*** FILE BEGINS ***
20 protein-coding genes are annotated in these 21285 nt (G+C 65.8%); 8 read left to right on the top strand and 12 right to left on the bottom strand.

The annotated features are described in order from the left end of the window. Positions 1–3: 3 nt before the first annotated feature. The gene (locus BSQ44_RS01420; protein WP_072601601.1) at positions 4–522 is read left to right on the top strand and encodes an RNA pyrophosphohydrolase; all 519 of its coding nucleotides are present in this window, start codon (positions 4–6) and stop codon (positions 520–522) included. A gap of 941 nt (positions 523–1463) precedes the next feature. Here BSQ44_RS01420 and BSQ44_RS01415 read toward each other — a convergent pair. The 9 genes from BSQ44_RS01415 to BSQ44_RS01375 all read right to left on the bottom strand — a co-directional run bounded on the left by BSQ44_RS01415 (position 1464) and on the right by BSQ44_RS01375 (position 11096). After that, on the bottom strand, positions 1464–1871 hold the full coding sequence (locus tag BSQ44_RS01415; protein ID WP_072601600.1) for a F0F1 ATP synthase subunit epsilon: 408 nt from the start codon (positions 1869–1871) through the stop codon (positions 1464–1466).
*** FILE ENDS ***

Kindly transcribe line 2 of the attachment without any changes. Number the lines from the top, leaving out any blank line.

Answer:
The annotated features are described in order from the left end of the window. Positions 1–3: 3 nt before the first annotated feature. The gene (locus BSQ44_RS01420; protein WP_072601601.1) at positions 4–522 is read left to right on the top strand and encodes an RNA pyrophosphohydrolase; all 519 of its coding nucleotides are present in this window, start codon (positions 4–6) and stop codon (positions 520–522) included. A gap of 941 nt (positions 523–1463) precedes the next feature. Here BSQ44_RS01420 and BSQ44_RS01415 read toward each other — a convergent pair. The 9 genes from BSQ44_RS01415 to BSQ44_RS01375 all read right to left on the bottom strand — a co-directional run bounded on the left by BSQ44_RS01415 (position 1464) and on the right by BSQ44_RS01375 (position 11096). After that, on the bottom strand, positions 1464–1871 hold the full coding sequence (locus tag BSQ44_RS01415; protein ID WP_072601600.1) for a F0F1 ATP synthase subunit epsilon: 408 nt from the start codon (positions 1869–1871) through the stop codon (positions 1464–1466).